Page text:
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Additive effects of repetition and predictability during comprehension: evidence from event-related potentials.

Chow WY, Lago S, Barrios S, Parker D, Morini G, Lau E - PLoS ONE (2014)

Bottom Line: Previous research has shown that neural responses to words during sentence comprehension are sensitive to both lexical repetition and a word's predictability in context.While previous research has often contrasted the effects of these variables (e.g. by looking at cases in which word repetition violates sentence-level constraints), little is known about how they work in tandem.Using event-related brain potentials (ERPs), we show that word repetition and predictability have qualitatively similar and additive effects on the N400 amplitude.

View Article: PubMed Central - PubMed

Affiliation: Department of Linguistics, University of Maryland, College Park, Maryland, United States of America; Basque Center on Cognition, Brain and Language, Donostia - San Sebastián, Gipuzkoa, Spain.

ABSTRACT
Previous research has shown that neural responses to words during sentence comprehension are sensitive to both lexical repetition and a word's predictability in context. While previous research has often contrasted the effects of these variables (e.g. by looking at cases in which word repetition violates sentence-level constraints), little is known about how they work in tandem. In the current study we examine how recent exposure to a word and its predictability in context combine to impact lexical semantic processing. We devise a novel paradigm that combines reading comprehension with a recognition memory task, allowing for an orthogonal manipulation of a word's predictability and its repetition status. Using event-related brain potentials (ERPs), we show that word repetition and predictability have qualitatively similar and additive effects on the N400 amplitude. We propose that prior exposure to a word and predictability impact lexical semantic processing in an additive and independent fashion.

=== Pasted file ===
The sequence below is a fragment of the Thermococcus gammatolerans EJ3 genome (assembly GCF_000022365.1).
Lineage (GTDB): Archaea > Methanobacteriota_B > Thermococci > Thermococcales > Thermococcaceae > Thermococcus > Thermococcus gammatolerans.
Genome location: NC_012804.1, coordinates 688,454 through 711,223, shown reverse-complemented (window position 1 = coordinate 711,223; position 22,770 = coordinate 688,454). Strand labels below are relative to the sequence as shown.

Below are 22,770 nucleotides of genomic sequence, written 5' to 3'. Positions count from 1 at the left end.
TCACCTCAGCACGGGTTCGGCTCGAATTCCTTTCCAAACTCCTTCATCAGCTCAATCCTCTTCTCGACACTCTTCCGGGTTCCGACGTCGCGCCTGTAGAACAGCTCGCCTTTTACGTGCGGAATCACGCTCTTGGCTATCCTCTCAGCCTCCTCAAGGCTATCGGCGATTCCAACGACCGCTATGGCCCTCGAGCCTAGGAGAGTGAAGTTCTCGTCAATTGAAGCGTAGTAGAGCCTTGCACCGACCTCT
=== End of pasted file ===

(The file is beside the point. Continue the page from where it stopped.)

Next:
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Related in: MedlinePlus

Interaction plot showing additive effects of repetition and predictability in mean amplitude during the N400 time window (300–400 ms) at the midline posterior region.The expected and unexpected conditions are plotted in black and red respectively.
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pone-0099199-g005: Interaction plot showing additive effects of repetition and predictability in mean amplitude during the N400 time window (300–400 ms) at the midline posterior region.The expected and unexpected conditions are plotted in black and red respectively.

Mentions: Consistent with these observations, omnibus repeated measures ANOVA in the 300–400 ms interval revealed significant main effects of both repetition and predictability. The main effect of repetition was driven by ERPs being less negative in the old than in the new conditions (F(1,23)  = 14.94, p<.01). The main effect of predictability was driven by ERPs being less negative in the expected than in the unexpected conditions (F(1,23)  = 11.51, p<.01). Both effects were broadly distributed across the scalp, as shown by the lack of significant interactions with topographic factors. Crucially, no significant interaction between these two factors was obtained (all Fs<2). This additive pattern is displayed in Figure 5, which shows the average ERP amplitude in the 300–400 ms interval in the midline posterior region. The main effect of predictability and repetition and the absence of an interaction between them also held in two alternative time-windows that have been previously used to assess N400 effects (200–400 ms and 300–500 ms).